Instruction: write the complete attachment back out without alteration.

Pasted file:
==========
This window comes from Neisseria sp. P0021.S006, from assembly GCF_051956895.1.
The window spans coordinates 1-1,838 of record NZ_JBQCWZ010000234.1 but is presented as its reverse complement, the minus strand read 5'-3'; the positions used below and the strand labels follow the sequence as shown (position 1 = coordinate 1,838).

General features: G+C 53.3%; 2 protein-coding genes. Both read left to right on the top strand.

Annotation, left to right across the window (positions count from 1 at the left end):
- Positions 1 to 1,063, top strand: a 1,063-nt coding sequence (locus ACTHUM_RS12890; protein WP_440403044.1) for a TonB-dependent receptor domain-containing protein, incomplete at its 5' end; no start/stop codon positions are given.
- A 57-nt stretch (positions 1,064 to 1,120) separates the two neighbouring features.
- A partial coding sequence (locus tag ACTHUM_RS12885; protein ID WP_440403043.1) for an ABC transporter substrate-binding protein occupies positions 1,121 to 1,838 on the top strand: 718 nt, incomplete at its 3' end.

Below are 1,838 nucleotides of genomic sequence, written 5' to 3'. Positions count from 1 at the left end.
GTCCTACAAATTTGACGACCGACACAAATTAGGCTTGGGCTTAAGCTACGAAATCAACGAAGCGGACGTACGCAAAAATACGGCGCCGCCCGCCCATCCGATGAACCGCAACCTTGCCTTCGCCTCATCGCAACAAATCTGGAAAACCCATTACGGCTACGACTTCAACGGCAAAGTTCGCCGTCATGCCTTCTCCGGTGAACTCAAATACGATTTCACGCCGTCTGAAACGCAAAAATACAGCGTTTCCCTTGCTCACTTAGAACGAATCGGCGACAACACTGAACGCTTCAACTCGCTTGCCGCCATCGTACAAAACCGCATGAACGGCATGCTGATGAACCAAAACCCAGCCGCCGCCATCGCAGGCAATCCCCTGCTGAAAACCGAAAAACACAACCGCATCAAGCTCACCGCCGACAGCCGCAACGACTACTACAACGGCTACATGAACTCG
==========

This window comes from Neisseria sp. P0021.S006, from assembly GCF_051956895.1.
The window spans coordinates 1-1,838 of record NZ_JBQCWZ010000234.1 but is presented as its reverse complement, the minus strand read 5'-3'; the positions used below and the strand labels follow the sequence as shown (position 1 = coordinate 1,838).

General features: G+C 53.3%; 2 protein-coding genes. Both read left to right on the top strand.

Annotation, left to right across the window (positions count from 1 at the left end):
- Positions 1 to 1,063, top strand: a 1,063-nt coding sequence (locus ACTHUM_RS12890; protein WP_440403044.1) for a TonB-dependent receptor domain-containing protein, incomplete at its 5' end; no start/stop codon positions are given.
- A 57-nt stretch (positions 1,064 to 1,120) separates the two neighbouring features.
- A partial coding sequence (locus tag ACTHUM_RS12885; protein ID WP_440403043.1) for an ABC transporter substrate-binding protein occupies positions 1,121 to 1,838 on the top strand: 718 nt, incomplete at its 3' end.

Below are 1,838 nucleotides of genomic sequence, written 5' to 3'. Positions count from 1 at the left end.
GTCCTACAAATTTGACGACCGACACAAATTAGGCTTGGGCTTAAGCTACGAAATCAACGAAGCGGACGTACGCAAAAATACGGCGCCGCCCGCCCATCCGATGAACCGCAACCTTGCCTTCGCCTCATCGCAACAAATCTGGAAAACCCATTACGGCTACGACTTCAACGGCAAAGTTCGCCGTCATGCCTTCTCCGGTGAACTCAAATACGATTTCACGCCGTCTGAAACGCAAAAATACAGCGTTTCCCTTGCTCACTTAGAACGAATCGGCGACAACACTGAACGCTTCAACTCGCTTGCCGCCATCGTACAAAACCGCATGAACGGCATGCTGATGAACCAAAACCCAGCCGCCGCCATCGCAGGCAATCCCCTGCTGAAAACCGAAAAACACAACCGCATCAAGCTCACCGCCGACAGCCGCAACGACTACTACAACGGCTACATGAACTCG